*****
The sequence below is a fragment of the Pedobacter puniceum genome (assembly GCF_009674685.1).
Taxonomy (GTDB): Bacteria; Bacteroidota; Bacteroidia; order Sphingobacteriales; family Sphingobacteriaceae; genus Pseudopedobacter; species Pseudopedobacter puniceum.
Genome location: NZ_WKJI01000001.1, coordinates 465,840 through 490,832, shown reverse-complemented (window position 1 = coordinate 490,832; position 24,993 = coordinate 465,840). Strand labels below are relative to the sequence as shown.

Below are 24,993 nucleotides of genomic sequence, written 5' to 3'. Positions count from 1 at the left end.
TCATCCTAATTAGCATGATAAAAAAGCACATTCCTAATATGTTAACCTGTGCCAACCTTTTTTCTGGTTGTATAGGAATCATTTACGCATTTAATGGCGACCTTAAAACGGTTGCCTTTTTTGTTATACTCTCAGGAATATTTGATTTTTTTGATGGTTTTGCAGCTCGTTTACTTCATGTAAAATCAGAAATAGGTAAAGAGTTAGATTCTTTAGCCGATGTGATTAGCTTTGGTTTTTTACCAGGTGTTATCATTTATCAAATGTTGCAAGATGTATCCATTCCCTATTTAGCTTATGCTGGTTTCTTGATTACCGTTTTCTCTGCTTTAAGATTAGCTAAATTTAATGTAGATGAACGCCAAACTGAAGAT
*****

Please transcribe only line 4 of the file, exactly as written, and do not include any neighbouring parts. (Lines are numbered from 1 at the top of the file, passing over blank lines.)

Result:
Below are 24,993 nucleotides of genomic sequence, written 5' to 3'. Positions count from 1 at the left end.